"The Chinese too are achieving
more individual freedoms;
as they many of them become wealthier
their money will give them leverage
to demand even more freedoms
for themselves but this will have been
a homegrown process,
not an order imposed from abroad."
The government of Kagame has little time
for pluralist politics.
The opposition in this country can hardly
be recognized as such though
it has representatives in parliament
who every now and then come down
hard on poorly performing government appointees.
Mostly the activities of our political parties
are regulated by the RPF
under the Forum of Political Parties.
The opposition works hand in hand with
the ruling party on most policy issues
and governance decisions.
Kagame sees no reason why
anyone should find this arrangement wrong.
"We will devise the best means
to govern ourselves;
I am not a believer in this notion propagated
for years that only ideas developed
elsewhere work,"
says the President.
"All these people in Europe who preach
their brand of democracy to the world,
you will realize none of their systems are identical."
Kagame uses the metaphor of an item
of clothing to illustrate his point.
"It is as if the Europeans and Americans
have designed one suit for all Africans,
regardless of whether different people
have different heights and sizes and shapes,
and expect that one suit they have designed
to fit us all!
Yet for themselves, they wear suits tailored
to their different needs."
He argues that you cannot expect
to build a country by giving poor people
such as Rwanda's every imaginable
freedom straight away.
"In no time at all they will be abusing
all these freedoms,"
he remarks.
"Even the Americans, if you look
at their history when they were starting out,
the ordinary people-the majority
of whom could not read or write
or did not own property-were
not allowed to vote.
"What they were doing was
they were strengthening the center first,
making it abuse proof,
while at the same time
the ordinary people's lives were
being improved.
Only then could you have responsible
pluralist democracy.
It really beats me why anyone
would expect the majority of
our African people to take a path
different from this."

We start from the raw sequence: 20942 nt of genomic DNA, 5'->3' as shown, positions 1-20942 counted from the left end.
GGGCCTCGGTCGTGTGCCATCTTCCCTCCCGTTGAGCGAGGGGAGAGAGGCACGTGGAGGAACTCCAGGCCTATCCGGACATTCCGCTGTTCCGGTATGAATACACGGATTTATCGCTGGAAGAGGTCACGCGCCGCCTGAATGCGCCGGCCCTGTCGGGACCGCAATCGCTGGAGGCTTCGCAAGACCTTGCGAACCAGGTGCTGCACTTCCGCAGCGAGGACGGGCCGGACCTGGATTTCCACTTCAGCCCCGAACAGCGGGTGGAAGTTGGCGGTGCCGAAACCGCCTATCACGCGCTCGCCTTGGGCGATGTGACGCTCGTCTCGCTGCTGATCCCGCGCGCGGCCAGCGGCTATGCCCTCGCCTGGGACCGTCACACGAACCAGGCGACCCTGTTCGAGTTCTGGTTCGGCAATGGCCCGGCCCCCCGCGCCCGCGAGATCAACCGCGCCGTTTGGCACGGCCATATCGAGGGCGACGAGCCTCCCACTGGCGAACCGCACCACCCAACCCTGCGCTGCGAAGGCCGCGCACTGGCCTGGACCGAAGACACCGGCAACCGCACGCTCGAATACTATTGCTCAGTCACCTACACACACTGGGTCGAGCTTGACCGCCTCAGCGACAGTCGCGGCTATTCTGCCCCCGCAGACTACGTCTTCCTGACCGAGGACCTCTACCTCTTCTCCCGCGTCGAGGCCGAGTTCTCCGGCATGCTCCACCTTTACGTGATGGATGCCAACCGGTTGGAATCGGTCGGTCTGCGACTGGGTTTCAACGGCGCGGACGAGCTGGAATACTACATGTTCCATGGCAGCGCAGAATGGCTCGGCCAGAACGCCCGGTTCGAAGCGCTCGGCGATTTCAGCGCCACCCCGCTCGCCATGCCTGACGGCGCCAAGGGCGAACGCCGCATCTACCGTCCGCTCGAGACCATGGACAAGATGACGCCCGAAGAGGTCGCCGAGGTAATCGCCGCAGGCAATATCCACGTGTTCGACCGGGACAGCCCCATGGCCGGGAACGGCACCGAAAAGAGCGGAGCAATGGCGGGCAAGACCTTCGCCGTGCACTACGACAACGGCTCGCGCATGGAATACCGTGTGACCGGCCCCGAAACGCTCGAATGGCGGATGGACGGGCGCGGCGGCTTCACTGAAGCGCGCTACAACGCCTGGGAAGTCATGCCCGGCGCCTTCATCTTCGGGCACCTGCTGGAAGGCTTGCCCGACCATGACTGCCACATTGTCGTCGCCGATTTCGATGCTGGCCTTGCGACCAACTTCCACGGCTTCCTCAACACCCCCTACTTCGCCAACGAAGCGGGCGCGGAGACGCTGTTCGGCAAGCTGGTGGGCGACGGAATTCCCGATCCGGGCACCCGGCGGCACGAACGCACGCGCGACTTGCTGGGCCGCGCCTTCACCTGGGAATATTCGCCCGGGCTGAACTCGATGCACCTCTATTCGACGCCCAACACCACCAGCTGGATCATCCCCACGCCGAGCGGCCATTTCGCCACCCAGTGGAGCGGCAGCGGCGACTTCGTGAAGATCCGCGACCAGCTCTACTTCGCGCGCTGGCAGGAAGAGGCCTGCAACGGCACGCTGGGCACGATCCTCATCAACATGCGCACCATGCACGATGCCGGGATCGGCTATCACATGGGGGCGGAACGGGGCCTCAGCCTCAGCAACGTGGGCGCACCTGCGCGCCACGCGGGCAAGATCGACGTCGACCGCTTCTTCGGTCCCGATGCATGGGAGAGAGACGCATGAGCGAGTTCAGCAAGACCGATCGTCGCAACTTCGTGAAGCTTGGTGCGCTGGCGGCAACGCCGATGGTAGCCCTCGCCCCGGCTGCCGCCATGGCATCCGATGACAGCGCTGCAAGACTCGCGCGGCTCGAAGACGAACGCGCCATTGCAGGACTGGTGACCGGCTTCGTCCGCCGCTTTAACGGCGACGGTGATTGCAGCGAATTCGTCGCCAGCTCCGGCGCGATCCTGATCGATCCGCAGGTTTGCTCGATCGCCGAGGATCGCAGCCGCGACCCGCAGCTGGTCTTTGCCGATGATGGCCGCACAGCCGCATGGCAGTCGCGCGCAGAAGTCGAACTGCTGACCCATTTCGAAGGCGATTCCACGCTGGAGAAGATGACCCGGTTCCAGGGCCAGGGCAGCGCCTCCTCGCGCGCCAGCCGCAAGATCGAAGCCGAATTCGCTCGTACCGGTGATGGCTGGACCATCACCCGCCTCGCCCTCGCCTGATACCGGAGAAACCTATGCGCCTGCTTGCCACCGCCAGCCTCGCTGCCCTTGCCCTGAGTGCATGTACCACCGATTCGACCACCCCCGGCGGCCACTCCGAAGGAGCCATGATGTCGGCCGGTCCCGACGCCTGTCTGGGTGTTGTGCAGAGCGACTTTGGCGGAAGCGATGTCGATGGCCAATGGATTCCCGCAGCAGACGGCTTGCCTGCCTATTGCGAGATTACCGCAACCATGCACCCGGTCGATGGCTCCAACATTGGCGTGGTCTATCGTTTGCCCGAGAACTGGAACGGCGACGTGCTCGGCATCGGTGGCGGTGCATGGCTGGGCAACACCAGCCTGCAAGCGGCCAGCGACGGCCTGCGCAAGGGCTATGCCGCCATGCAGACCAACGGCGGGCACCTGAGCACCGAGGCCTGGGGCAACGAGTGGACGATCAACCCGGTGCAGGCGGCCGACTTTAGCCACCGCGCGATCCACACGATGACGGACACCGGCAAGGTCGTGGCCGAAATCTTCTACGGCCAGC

Our history since independence
from Belgian colonialism
in the early 60s amply buttresses
Kagame's argument.
Multi party politics have taken on
a tribal us-against-them identity
whereby most poor, illiterate citizens
have been led by demagogic politicians
to internalize the thinking that
to gain political power is
a zero sum game during which
all members of the other ethnic group
have to be massacred.
"You can see what past politicians
have done to this country,"
Kagame says, slowly shaking his head
at the thought.
"Since 94 we have been picking up
the pieces and trying to put everything
back together and it is not by
swallowing foreign ideas wholesale
that we shall find a lasting solution to our problems."
This President clearly won't be
deterred from pursuing the objective
of finding homegrown solutions
to homegrown problems and
having a forum of political parties
where the opposition works
with the ruling party for the greater good
of all Rwandans
clearly is part of the experiment.
Closer cooperation with other Africans
If President Kagame had it his way,
African countries would be doing
much more to forge stronger political
and economic regional blocs
that speak with one voice
than currently is the case.
The obvious advantage he sees in this
is that we simultaneously reduce
our dependence on aid from rich countries
and we do something about changing
our situation from being perpetual supplicants
to better respected partners in world affairs.
"It is hard for people who always go
to Western capitals to beg for aid
to shake off the indignities heaped